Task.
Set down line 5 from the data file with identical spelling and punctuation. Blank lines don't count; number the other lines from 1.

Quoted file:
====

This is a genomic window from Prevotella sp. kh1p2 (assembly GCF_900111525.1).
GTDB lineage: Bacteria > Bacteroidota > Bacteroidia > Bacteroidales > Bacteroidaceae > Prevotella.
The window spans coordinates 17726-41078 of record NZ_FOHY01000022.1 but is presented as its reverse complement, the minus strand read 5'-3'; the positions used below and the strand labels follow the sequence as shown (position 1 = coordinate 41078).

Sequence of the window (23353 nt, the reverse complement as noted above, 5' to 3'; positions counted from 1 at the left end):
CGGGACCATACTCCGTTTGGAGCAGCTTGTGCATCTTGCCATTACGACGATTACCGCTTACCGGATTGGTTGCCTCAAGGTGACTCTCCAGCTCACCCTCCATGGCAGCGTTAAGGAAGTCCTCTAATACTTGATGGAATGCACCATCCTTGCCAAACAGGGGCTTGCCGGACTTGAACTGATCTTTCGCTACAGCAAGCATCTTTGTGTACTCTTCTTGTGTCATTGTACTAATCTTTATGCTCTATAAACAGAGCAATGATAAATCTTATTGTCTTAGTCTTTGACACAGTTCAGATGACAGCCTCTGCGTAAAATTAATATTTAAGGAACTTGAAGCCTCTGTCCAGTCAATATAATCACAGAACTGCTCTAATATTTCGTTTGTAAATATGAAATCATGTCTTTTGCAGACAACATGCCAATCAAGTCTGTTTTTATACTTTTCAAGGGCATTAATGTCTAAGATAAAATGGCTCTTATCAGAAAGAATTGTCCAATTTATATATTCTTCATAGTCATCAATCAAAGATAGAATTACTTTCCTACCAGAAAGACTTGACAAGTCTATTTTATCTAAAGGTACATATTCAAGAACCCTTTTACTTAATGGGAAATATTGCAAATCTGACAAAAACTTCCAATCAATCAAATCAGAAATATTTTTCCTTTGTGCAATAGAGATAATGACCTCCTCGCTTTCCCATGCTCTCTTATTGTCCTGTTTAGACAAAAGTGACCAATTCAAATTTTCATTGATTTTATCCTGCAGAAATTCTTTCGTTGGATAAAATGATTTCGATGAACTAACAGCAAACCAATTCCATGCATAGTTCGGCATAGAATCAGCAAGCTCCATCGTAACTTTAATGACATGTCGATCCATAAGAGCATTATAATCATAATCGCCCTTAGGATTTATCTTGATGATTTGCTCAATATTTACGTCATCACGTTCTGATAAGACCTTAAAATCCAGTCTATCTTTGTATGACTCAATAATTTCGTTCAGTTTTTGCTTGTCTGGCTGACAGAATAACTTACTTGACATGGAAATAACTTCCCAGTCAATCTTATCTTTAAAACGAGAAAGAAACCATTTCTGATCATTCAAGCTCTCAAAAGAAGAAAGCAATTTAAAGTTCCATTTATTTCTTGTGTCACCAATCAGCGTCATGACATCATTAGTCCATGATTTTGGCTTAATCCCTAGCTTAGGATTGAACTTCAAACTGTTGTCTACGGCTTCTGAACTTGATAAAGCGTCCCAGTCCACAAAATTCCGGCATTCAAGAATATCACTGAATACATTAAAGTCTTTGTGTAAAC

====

CGGGACCATACTCCGTTTGGAGCAGCTTGTGCATCTTGCCATTACGACGATTACCGCTTACCGGATTGGTTGCCTCAAGGTGACTCTCCAGCTCACCCTCCATGGCAGCGTTAAGGAAGTCCTCTAATACTTGATGGAATGCACCATCCTTGCCAAACAGGGGCTTGCCGGACTTGAACTGATCTTTCGCTACAGCAAGCATCTTTGTGTACTCTTCTTGTGTCATTGTACTAATCTTTATGCTCTATAAACAGAGCAATGATAAATCTTATTGTCTTAGTCTTTGACACAGTTCAGATGACAGCCTCTGCGTAAAATTAATATTTAAGGAACTTGAAGCCTCTGTCCAGTCAATATAATCACAGAACTGCTCTAATATTTCGTTTGTAAATATGAAATCATGTCTTTTGCAGACAACATGCCAATCAAGTCTGTTTTTATACTTTTCAAGGGCATTAATGTCTAAGATAAAATGGCTCTTATCAGAAAGAATTGTCCAATTTATATATTCTTCATAGTCATCAATCAAAGATAGAATTACTTTCCTACCAGAAAGACTTGACAAGTCTATTTTATCTAAAGGTACATATTCAAGAACCCTTTTACTTAATGGGAAATATTGCAAATCTGACAAAAACTTCCAATCAATCAAATCAGAAATATTTTTCCTTTGTGCAATAGAGATAATGACCTCCTCGCTTTCCCATGCTCTCTTATTGTCCTGTTTAGACAAAAGTGACCAATTCAAATTTTCATTGATTTTATCCTGCAGAAATTCTTTCGTTGGATAAAATGATTTCGATGAACTAACAGCAAACCAATTCCATGCATAGTTCGGCATAGAATCAGCAAGCTCCATCGTAACTTTAATGACATGTCGATCCATAAGAGCATTATAATCATAATCGCCCTTAGGATTTATCTTGATGATTTGCTCAATATTTACGTCATCACGTTCTGATAAGACCTTAAAATCCAGTCTATCTTTGTATGACTCAATAATTTCGTTCAGTTTTTGCTTGTCTGGCTGACAGAATAACTTACTTGACATGGAAATAACTTCCCAGTCAATCTTATCTTTAAAACGAGAAAGAAACCATTTCTGATCATTCAAGCTCTCAAAAGAAGAAAGCAATTTAAAGTTCCATTTATTTCTTGTGTCACCAATCAGCGTCATGACATCATTAGTCCATGATTTTGGCTTAATCCCTAGCTTAGGATTGAACTTCAAACTGTTGTCTACGGCTTCTGAACTTGATAAAGCGTCCCAGTCCACAAAATTCCGGCATTCAAGAATATCACTGAATACATTAAAGTCTTTGTGTAAAC